Foster-care children at greatest risk
Former foster children are at greater risk of becoming homeless once they strike out on their own, a community activist warned yesterday.
Gina Spence said that many homeless young people had been forced to leave their foster homes after they became adults and ended up on the streets because they could not afford somewhere to live.
She explained that foster families that break contact with their former foster children may do so because of a lack of space or financial constraints.
Ms Spence added: “I had a situation where a young lady was staying with a foster parent who had taken her from young and the foster parent was a senior now.
“She just was not able to maintain the life of the young person and herself because it was just the two of them.”
Ms Spence said that some young people had resorted to drug dealing or prostitution to survive, which could cause feelings of guilt or shame.
She added that, because of the situation they were in, many young people were vulnerable to exposure to the elements and violence.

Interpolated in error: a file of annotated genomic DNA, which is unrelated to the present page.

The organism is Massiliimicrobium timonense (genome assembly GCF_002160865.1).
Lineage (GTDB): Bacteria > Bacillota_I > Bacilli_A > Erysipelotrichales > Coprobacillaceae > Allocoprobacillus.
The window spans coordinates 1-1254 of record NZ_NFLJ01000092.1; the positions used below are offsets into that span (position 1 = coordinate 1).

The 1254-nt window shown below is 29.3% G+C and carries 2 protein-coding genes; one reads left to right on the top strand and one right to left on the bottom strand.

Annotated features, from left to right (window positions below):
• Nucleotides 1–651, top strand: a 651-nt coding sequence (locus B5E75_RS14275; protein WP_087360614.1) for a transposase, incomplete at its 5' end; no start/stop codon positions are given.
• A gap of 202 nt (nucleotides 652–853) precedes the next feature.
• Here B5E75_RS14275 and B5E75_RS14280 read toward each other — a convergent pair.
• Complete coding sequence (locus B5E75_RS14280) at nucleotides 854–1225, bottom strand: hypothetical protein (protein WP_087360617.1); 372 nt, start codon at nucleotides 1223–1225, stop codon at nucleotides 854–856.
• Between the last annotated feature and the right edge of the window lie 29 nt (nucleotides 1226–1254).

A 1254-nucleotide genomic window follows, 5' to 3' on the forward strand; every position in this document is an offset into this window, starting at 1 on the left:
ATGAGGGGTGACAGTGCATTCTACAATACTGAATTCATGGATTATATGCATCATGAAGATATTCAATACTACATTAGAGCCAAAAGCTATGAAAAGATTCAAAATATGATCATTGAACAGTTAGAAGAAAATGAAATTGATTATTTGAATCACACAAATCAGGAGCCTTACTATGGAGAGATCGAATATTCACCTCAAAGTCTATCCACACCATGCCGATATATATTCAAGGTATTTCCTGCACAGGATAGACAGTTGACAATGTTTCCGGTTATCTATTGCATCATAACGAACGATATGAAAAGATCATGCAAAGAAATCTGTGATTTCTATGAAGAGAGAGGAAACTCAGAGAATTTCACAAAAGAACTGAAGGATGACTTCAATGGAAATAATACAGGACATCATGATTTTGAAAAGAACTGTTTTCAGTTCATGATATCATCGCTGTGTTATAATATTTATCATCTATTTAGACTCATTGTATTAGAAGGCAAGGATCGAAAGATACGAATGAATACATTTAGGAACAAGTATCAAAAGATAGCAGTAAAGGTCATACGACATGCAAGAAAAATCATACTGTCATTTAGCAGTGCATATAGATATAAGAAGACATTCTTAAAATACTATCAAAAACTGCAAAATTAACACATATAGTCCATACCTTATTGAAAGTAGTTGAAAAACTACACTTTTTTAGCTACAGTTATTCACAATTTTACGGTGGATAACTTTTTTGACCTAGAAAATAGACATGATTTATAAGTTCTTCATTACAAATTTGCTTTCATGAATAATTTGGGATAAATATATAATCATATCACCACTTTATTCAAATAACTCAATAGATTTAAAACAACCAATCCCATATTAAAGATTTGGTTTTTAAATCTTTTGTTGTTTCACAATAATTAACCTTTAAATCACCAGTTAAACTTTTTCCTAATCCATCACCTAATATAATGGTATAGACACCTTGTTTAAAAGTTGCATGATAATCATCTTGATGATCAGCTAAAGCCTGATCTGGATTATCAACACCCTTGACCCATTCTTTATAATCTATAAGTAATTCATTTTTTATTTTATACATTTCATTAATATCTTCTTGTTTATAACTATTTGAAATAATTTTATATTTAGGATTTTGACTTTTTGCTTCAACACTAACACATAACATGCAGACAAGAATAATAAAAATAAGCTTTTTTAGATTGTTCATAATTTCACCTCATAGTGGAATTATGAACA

Ms Spence explained: “Once you’re out there, you’re vulnerable to all types of danger, whether it be drugs, whether it be abuse physically, whether it be abuse sexually, whether it be just the threat of somebody knowing that you don’t have anywhere to live so they say ‘if I give you this space you’ve got to do this for me’.”
Ms Spence said that many young people who leave the foster-care system sleep at houses of friends or in a derelict house with others.
She explained: “If you have maybe two or three of them that are all in the same position, they would all meet at this house where they can then relax, and then they just take up residency there.”
A spokeswoman for the Department of Child and Family Services said that officials took several precautions before foster children left the system.
• A year before the child ages out of the system, an assessment of any obstacles the child might face is made
• The Ageing Out Youth programme at Bermuda College offers free tuition
• The Foster Parents Association provides funding for books and “incidentals” for the Ageing Out Youth programme and advice on scholarships
• Foster Care runs a ten-week life skills programme for foster children aged 16 to 18, which provides “the tools to recognise, evaluate, and revise expectations from others and themselves”
The department spokeswoman said that it was common for foster children to remain with their foster parents even after they became adults.
She added: “The department can confirm that all children ageing out in 2019, and most recent years, have remained with their foster families post ageing out.”